I think it is. They share a lot of attributes. They are both difficult. They both take a lot of time and patience. And they are both incredibly rewarding. Even if you don’t know it yet.
I’ve tried woodworking. Just like a lot of other crafts, I love it. However, it’s not what I would want to do every day for a living.
It can be exhausting. Especially if what you are building is large. Take for example what The Master Carpenter I’ve worked for builds.
The last table I helped him build weighed over 400 lbs. Definitely a team lift sort of situation.
Just to make the furniture building process more interesting, he doesn’t buy wooden boards at the local home improvement store. He likes to start at the beginning, like any expert craftsman.
So put on your hiking boots. We’re going on a little nature hike. Luckily there is a huge forest not far away from the woodworking shop.
Step 1: Find the Perfect Tree
Just a mile or so each way. All we need are a few chainsaws and some heavy equipment. Easy day. No sweat.
All we need to do is keep up with our expert carpenter while he finds the perfect tree.
Side note, usually “perfect tree” is another way to say at least 60ft tall with a minimum of 3 ft in diameter. Don’t worry, we’ll let the carpenter do the chainsawing.
But… when you hear the words yelled, “TIMBER”, just make sure you’re at least 60 ft away from the action.
Step 2: Cut It Down, Cut It Up, Drag It Out
Ok, the tree is down. Now we all need to jump into action. Grab a chainsaw and start cutting this huge massive tree into 8 ft lengths.
Make sure to delimb it as well. Don’t let the chainsaw get in a bind or it will jump back and chop your face/leg/arm off. So, do try to be careful.
Whew, ok. Now we just need to drag each 8 ft section of the tree out of the forest one at a time.
No need to work that hard, that’s why we brought the heavy equipment. Let’s see, that should only be about 7 trips or so.
Once we get all the pieces back, were going to saw them all into flat pieces with a sawmill. This could be a little dangerous too, so be careful.
The sawmill cuts the wood with a huge saw belt mounted on a slide.
All you have to is grab the slide handle and use your weight to push the blade all the way through each slice of the tree. Be careful.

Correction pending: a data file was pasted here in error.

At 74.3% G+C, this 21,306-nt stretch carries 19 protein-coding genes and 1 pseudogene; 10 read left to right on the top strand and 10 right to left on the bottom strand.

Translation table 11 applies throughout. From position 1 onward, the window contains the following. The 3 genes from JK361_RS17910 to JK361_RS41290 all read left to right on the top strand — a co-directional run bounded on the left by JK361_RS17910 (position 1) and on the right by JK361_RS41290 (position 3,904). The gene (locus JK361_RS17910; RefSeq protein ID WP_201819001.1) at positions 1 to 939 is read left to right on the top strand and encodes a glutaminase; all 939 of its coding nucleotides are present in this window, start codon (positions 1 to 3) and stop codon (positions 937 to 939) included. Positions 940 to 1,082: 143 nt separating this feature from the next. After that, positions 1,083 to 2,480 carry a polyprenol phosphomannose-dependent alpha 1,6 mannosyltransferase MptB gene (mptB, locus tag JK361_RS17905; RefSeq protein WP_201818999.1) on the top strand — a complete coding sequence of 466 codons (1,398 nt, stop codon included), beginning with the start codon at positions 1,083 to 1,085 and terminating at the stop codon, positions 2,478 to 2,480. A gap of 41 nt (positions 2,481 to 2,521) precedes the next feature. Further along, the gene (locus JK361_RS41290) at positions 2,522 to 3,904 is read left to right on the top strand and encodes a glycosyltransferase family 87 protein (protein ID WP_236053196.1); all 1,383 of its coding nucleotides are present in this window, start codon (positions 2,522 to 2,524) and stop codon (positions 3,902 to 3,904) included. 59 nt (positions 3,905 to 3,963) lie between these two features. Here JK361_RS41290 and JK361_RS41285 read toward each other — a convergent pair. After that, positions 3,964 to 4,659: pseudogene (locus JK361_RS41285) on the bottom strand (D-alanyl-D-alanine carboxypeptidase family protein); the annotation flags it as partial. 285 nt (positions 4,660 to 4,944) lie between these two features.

Each one of these slabs still weighs a few hundred pounds.
We are finally getting to a weight people could theoretically move the wood slabs around without equipment. Hernia much?
Step 3: Wait… Wait?
Now, all we have to do is stack every single slab on top of each other and let it air dry for… give or take 6 months. Then we can finally get to work.
Step 4: Are we there yet?
Ok, it’s 6 months later, all the board slabs are dry. Time for the plainer.
This is the step that makes the top and the bottom of the wooden slab perfectly flat. Like your dining room table.
They still weigh a lot so “team lift” is still in effect. Since we have to get both sides flat and even, each slab will have to be sent through the plainer anywhere from 5-15 times.
Step 5: Breakthrough
I realized the following after a few hours of plaining wood slabs:
- It’s taken a lot of effort and time to get this far. Every step of the way seemed impossible in its own way. The end goal seems so far away.
- Luckily every time we carried the board around to send it through the plainer again, something magical was happening. The board was getting lighter. It took two of us to pick it up at first. But now, I can easily hold it up myself. Not to mention, we are really close to actually building the table.
- The goal is a lot closer now. That’s giving me more energy. It’s not so heavy anymore. And while I was worried about how difficult each step was, every step was getting easier. Now all the pieces are flat. We make the table itself in a few hours.
Step 6: Sweep Up
And that’s how woodworking is like life. Even though it seems like you’ll never get there. Every painful step is getting you closer to your goal. And whether you realize it or not, every step it gets easier.
It’s a lot like trying to learn any skill. It seems impossible at first. But when you look back, it’s satisfying. And you have an awesome and solid new table.
It’s your turn. What else does woodworking remind you about life?
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